Even as advocates have fought against unsafe road design and reckless driving, pedestrian and bicycle fatalities have continued to increase, reaching new record levels in 2019. While making our streets safe for everyone is critical, relying on an enforcement-centric approach too often ignores the vastly different lived experiences of Black and brown people with law enforcement.
Today, U.S. cities are using a new tool to help make bike transportation a mainstream part of urban American life: protected bike lanes. As this investment has taken place, city leaders and community activists have asked us for advice on how to make sure their decisions about this infrastructure don’t continue the cycle of oppression.
At the Alan M. Voorhees Transportation Center (VTC), the fear of being robbed and assaulted while bicycling ranked as the number two barrier to bicycling, second only to the fear of a traffic collision in our most recent study of bicycle access and usage among Blacks and Hispanics in thirty-four neighborhoods throughout New Jersey.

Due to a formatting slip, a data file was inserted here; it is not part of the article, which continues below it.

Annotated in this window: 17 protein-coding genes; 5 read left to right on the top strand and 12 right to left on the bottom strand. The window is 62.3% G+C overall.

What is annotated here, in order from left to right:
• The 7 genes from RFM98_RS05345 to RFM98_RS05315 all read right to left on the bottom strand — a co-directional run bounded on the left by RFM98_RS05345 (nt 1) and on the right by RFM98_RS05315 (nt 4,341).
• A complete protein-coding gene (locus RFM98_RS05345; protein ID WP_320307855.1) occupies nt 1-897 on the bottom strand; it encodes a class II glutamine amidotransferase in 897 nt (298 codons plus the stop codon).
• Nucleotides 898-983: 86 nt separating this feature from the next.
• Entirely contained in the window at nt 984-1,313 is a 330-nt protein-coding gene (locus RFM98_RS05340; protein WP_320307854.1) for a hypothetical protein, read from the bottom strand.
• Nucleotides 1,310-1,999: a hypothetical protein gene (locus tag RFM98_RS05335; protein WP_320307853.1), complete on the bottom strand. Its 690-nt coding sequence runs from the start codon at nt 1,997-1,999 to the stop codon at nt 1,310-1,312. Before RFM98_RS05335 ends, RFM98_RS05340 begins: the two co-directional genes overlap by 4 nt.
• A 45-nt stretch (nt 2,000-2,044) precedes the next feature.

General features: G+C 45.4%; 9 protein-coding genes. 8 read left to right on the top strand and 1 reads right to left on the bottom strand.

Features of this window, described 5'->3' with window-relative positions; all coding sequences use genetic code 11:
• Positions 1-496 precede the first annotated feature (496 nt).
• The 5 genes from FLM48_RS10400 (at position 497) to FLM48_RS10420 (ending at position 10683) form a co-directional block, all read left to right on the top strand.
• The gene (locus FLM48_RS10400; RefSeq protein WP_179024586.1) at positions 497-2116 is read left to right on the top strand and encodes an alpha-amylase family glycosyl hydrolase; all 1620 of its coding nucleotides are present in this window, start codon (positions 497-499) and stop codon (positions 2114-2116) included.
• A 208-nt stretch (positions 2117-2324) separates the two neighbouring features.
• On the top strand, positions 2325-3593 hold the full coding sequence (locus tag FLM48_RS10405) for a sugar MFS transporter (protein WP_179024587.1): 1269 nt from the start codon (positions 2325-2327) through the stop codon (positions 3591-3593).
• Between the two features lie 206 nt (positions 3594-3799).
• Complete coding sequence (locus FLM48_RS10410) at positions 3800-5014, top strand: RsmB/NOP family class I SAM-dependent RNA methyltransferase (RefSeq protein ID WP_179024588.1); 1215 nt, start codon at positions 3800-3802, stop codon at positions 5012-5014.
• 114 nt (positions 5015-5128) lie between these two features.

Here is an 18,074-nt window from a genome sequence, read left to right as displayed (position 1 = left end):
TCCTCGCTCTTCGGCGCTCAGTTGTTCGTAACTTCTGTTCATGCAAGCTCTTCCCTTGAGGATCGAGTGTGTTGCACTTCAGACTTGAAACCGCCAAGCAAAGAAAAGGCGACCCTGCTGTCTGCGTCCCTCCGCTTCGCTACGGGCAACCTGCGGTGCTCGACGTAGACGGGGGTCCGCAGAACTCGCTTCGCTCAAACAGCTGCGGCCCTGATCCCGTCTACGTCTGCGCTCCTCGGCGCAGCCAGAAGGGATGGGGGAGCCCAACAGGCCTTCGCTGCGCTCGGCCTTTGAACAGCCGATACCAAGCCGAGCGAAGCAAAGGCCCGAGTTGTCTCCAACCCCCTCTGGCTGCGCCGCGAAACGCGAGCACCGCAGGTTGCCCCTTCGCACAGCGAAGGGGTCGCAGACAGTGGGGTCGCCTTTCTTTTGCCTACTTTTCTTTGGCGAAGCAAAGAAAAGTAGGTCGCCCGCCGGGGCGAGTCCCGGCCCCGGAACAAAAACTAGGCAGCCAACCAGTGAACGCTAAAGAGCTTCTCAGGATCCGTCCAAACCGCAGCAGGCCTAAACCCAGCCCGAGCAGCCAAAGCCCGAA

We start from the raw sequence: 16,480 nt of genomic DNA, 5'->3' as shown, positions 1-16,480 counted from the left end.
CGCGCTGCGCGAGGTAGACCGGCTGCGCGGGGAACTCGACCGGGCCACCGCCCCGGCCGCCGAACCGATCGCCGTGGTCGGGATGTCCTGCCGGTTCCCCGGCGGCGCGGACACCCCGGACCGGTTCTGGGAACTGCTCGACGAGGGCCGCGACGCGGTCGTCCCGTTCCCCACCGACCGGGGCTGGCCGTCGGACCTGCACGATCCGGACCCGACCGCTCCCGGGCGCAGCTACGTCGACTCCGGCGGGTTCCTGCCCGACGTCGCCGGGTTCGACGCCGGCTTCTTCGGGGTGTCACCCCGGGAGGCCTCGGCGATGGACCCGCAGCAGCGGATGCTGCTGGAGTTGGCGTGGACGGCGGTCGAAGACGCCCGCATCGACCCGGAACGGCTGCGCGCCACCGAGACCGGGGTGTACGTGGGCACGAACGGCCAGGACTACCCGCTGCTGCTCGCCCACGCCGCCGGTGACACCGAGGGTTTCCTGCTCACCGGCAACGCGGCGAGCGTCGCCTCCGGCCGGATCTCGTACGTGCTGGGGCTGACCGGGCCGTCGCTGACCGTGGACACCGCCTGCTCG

Justice-oriented advocates are generally denied the opportunity to bring their whole selves to a space and are more likely to be tokenized — forced to pick their battles, to speak within a constrained set of categories, to suffer outright dismissal for straying too far from those categories, and to serve as stand-ins for the entirety of the diverse communities they represent. These principles were drafted using perspectives gathered at "The Untokening: A Convening for Just Streets & Communities" held in Atlanta, GA on November 13, 2016. Instead of offering ready-made solutions, these principles outline recommendations for mobility justice that are rooted in the liberation of historically marginalized communities.
Advocates often aim to make cycling a more accessible resource for Blacks, Latinos, and other underrepresented groups. But they may be missing one of the biggest deterrents to bicycling among this population — fear for personal safety.
Questions? We have answers.